Could Elder Abuse Be Detected by Emergency Medical Providers to Keep Older Adults Safer?

Jun 13, 2019

Vera House's Evergreen Network on elder abuse says: 'Aging is natural. Abuse is not.'
Credit verahouse.org

What role might medical professionals in emergency rooms play in spotting the sometimes-hidden signs elder abuse and neglect?  A new strategy in an Emergency Room could help keep seniors safer at home. 


It’s not that unusual for an older adult to come to an emergency room.  Doctor Tony Rosen, Emergency Medicine Professor Weill Cornell Medicine and New York-Presbyterian Hospital, says rarely are they coming in to report elder abuse.

Doctor Tony Rosen, Emergency Medicine Professor Weill Cornell Medicine and New York-Presbyterian Hospital
Credit emed.weill.cornell.edu/

“The careful emergency provider that’s asking questions, that’s watching for cues, that gets concerned, might find something that really makes them think, ‘gee I wonder what more could be gong on here.’  And maybe they witness an interaction between the older adult and the caregiver; maybe they witness a bruise that doesn’t have a great explanation.  And taking the next step is a critical part of emergency medicine.” 

He started the Vulnerable Elder Protection Team, or VERT, to get all the people in the ER – techs, nurses, etc. – to be on the lookout.  The team includes social workers and other service providers that can take the next step and check out if the person’s home is safe or to investigate hidden problems of abuse, neglect or exploitation.   Rosen spoke at Vera House’s Beyond First Response workshop to uncover elder abuse.  Coordinator Betsy Ferner says Onondaga County is already doing some of that coordination here.  And she adds it is likely others who recognize and report abuse.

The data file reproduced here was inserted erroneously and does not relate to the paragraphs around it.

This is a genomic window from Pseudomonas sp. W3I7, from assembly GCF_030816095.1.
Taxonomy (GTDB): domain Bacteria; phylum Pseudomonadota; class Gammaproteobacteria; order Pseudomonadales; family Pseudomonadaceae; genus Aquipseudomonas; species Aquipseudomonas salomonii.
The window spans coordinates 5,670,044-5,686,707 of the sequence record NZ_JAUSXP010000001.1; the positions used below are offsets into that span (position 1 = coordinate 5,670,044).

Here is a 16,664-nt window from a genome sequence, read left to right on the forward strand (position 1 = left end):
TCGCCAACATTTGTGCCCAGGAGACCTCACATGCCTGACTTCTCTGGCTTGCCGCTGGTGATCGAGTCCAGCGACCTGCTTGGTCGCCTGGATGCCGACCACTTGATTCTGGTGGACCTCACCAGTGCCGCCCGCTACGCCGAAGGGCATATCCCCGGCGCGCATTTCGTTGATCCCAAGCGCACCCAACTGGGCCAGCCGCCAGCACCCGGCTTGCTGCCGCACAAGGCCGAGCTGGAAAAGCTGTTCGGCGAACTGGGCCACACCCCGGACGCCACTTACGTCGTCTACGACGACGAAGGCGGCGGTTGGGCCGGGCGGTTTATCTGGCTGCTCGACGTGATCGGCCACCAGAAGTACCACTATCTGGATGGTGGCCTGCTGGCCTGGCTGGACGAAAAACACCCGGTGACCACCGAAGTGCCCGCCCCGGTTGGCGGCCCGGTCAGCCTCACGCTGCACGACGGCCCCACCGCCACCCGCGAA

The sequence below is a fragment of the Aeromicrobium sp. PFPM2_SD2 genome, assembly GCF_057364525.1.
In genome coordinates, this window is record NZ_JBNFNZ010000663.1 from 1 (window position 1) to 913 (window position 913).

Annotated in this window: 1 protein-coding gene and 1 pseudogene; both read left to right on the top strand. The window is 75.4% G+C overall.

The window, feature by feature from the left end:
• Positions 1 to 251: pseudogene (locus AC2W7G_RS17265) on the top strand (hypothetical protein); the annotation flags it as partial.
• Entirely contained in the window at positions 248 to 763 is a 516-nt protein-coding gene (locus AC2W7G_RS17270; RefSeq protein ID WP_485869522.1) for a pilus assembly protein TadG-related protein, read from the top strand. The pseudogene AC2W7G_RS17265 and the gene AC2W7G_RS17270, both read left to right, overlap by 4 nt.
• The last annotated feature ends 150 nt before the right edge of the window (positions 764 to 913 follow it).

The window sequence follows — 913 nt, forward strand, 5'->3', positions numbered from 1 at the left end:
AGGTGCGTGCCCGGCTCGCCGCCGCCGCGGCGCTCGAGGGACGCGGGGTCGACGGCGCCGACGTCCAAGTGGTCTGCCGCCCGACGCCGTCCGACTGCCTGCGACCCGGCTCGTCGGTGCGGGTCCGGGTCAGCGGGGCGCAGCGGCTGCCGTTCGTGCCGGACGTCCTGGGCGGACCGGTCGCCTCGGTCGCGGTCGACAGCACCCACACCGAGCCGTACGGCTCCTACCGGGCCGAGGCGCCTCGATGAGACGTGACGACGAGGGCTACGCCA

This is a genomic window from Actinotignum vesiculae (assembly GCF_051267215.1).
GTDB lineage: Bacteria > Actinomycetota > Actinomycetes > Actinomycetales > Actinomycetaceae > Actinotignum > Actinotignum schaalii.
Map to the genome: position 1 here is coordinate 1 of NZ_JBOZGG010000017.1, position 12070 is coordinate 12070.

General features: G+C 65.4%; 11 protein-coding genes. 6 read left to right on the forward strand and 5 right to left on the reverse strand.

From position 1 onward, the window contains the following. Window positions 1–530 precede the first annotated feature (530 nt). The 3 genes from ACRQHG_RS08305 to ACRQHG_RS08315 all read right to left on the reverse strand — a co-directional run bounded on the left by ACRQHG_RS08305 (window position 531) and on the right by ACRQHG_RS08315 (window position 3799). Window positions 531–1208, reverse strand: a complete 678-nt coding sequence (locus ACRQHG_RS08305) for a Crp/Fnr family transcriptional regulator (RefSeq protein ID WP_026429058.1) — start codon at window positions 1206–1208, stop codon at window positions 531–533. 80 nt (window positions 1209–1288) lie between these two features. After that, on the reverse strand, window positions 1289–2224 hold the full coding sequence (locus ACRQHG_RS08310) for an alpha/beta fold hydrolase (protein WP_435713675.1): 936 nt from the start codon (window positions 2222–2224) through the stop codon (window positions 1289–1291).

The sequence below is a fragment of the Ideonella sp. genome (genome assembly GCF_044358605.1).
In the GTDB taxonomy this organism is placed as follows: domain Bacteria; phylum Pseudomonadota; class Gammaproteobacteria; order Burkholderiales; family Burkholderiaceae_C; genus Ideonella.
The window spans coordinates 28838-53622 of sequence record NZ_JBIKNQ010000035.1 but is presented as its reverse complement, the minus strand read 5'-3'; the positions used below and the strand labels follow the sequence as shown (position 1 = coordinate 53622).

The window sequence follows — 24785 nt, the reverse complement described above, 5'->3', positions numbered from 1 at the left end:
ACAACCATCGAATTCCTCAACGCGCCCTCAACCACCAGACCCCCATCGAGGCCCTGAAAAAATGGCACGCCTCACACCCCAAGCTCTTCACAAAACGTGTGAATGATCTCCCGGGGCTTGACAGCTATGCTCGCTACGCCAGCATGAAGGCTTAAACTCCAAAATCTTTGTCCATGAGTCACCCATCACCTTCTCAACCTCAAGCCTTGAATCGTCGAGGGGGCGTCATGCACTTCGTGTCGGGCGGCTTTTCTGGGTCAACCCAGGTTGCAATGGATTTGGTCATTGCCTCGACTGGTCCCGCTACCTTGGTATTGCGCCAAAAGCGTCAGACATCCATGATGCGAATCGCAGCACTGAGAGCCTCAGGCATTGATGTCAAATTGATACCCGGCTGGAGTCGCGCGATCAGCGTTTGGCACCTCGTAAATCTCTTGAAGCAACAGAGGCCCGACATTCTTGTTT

“We know that seniors are giong to go to their friends, their pastors, their family and report that abuse.  They’re not going to call police; they’re not going to call adult protective.  So, if they can speak to those individuals, and they in turn can reach out to places like Vera House or adult protective services to try and figure out what the next steps might be and maybe provide some sort of a safety plan.”

She adds many people as they age don’t have family around, leading to more opportunity for abuse, neglect and increasingly financial exploitation.

“We’re also seeing ageism is a huge problem in our society.  We don’t respect older adults.  So, if we can push them off to the side and not really have to think about them, or if we think they’re no longer valuable in our community, I think that’s a huge piece of the abuse as well.”

Rosen wants more colleagues to look for signs, which could be physical, or they could be evidence that an adult is poorly cared for, or that a caregiver doesn’t know how to help and give care

“Ultimately emergency departments are kind of designed for , ‘I was at lunch and I have chest pains or I just got run over by a bus.’  They’re less designed for the kind of complex, multi-layered complaints that older people have.  And an important focus nationally is to improve care for older adults (in emergency rooms) and I would say elder abuse is a critical part of that. 

Elder abuse of any kind can be reported to Vera House or to Onondaga County’s Office for Aging.